Monday, 17 December 2012

6 - Surrounded by whales

It was just after 7.30 and breakfast was under way. The ship’s doctor, Molly, said she had just seen ten or so whales on the port side of the ship. This lead to a general exodus for those not on watch, onto the aft deck armed with cameras. Little did we know what the rest of the day had in store for us!

Off to the port beam we could see three whales, and as almost all of us have no experience with whale watching, a quick discussion developed concerning which species we were seeing. Some rapid photo images with long lenses soon showed these were enormous humpback whales. Humpbacks have a number of readily recognisable features including a white underside to the tail, white bellies, a low dorsal fin, nobbly protruberences (tubercles) on the head and often have barnacles growing on their chins. Even at a distance these features became recognisable.

Two humpbacks, one showing dorsal fin and the other the tail
Within 30 minutes there was a snorting noise immediately beside the ship and looking over the gunwhale we saw the massive outline of a humpback whale. It then arched its back, showing off the small humps behind the dorsal fin, and sank from sight with the last part seen being the massive tail with its knobbly-trailing edge and white underside. Over the next six hours, these three humpback whales were joined by others within their group (totalling eight at one point) and they playfully swam alongside, round the stern and even under the ship. They rolled over, flicked their tails into the air and then appeared to ‘stand’ on their tails with their mouth and rostrum pointing skyward (spy-hopping). It was truly remarkable to see these large animals so close, almost within touching distance, seeming to be enjoying themselves, and the clatter of camera shutters was almost deafening.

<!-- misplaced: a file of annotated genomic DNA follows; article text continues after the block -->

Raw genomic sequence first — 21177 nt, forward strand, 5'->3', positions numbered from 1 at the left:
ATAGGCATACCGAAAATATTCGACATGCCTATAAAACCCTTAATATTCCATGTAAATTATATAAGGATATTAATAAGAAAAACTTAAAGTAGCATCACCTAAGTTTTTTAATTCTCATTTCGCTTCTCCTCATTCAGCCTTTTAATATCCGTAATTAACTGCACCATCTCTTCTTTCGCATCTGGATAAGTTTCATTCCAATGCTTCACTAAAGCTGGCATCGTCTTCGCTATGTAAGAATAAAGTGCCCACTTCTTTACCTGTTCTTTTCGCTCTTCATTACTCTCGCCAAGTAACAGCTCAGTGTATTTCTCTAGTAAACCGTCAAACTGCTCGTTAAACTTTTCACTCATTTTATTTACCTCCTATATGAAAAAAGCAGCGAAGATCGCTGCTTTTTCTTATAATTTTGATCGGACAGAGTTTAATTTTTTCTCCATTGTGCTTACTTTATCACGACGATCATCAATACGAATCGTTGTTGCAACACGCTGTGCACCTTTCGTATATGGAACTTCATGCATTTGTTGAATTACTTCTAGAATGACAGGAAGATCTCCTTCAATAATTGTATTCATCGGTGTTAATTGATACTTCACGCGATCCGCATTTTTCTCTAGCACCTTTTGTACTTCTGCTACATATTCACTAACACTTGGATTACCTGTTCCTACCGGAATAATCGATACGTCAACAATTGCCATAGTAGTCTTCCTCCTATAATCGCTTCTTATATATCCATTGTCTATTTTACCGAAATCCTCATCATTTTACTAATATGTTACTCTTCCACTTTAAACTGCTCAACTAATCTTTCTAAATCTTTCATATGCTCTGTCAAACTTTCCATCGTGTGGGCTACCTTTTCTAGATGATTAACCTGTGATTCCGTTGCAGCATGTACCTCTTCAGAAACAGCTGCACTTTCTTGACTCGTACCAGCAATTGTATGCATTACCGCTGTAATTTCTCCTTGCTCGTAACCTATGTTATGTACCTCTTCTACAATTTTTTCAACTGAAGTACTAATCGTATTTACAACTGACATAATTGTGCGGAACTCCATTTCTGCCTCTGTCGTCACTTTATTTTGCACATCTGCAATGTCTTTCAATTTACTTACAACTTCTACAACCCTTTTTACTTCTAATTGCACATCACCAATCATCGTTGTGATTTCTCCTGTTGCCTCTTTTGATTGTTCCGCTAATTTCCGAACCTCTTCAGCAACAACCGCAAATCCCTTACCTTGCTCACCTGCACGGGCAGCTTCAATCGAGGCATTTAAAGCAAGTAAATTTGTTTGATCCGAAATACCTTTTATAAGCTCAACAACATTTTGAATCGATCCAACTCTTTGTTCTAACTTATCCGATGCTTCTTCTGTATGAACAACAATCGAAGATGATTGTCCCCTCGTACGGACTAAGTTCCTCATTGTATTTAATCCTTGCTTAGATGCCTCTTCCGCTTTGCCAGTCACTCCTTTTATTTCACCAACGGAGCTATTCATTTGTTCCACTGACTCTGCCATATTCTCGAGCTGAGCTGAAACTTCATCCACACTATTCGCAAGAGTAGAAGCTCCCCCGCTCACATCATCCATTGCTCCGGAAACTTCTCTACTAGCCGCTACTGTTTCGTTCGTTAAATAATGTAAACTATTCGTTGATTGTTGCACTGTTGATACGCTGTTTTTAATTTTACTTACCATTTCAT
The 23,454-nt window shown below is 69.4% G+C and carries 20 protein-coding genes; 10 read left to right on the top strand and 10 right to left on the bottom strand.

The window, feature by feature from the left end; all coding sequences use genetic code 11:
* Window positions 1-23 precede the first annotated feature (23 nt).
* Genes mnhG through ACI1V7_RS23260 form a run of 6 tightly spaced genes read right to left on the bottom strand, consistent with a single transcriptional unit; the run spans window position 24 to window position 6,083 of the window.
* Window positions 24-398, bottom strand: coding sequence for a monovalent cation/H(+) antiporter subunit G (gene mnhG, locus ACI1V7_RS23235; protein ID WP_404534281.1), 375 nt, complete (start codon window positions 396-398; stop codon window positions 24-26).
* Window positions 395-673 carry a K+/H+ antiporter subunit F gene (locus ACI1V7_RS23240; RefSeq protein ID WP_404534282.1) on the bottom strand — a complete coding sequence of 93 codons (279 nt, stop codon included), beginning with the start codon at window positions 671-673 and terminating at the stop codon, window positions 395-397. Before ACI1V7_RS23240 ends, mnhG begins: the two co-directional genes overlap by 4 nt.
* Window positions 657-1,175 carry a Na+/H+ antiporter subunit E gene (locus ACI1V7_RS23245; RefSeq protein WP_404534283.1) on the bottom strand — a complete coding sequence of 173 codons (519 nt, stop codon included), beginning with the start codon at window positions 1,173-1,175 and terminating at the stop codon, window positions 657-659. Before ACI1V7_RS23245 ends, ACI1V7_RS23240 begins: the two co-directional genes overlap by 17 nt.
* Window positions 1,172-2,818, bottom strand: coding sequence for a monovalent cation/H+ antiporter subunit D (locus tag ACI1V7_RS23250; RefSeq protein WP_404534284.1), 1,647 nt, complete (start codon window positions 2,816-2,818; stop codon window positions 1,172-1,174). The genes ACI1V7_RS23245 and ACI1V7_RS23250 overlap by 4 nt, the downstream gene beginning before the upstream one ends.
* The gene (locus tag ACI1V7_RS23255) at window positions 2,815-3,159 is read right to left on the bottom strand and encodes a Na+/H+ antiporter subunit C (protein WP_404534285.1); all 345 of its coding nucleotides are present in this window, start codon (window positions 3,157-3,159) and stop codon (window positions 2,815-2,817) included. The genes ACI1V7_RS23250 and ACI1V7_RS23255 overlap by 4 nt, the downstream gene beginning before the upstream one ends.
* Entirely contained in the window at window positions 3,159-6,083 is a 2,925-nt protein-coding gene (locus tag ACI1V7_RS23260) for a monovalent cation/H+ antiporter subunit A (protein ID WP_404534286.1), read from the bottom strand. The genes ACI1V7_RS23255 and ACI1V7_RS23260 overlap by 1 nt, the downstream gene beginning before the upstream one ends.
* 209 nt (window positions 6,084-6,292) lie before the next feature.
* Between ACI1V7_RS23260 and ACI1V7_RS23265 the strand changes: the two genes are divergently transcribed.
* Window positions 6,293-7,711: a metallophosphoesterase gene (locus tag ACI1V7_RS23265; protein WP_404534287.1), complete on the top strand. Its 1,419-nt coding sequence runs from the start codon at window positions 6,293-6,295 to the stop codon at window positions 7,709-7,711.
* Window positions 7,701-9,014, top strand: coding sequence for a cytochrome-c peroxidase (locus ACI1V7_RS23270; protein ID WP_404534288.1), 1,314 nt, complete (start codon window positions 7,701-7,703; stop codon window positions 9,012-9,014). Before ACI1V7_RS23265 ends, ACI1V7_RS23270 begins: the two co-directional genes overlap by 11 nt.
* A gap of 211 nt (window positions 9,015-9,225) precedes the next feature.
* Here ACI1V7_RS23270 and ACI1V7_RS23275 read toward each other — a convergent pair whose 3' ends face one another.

Humpback spy hopping; see barnacles on chin
What had attracted the whales to this area was the high density of krill that occurred in the top 150m of the water column. The krill could be seen clearly on the Isis’s cameras during her deployment and recovery. There are thought to be five or six sub-populations of Humpback whales in the Southern Ocean. They usually spend the austral summer around the Antarctic before migrating north, probably up the east coast of South America, the west coast of South America or up to West Africa.

As we continued to look out to sea in the afternoon, we could see spray all around the ship from whales in the distance. Our day was completed when some of the individual whales began to breach. This is when they leap completely out of the water and crash back into the sea sending up massive amounts of spray. The whales stayed with the ship all day until our time at station E2 ended with the recovery of Isis  and steaming south with the fresh memory of a truly remarkable experience.

Humpback expelling air as spray

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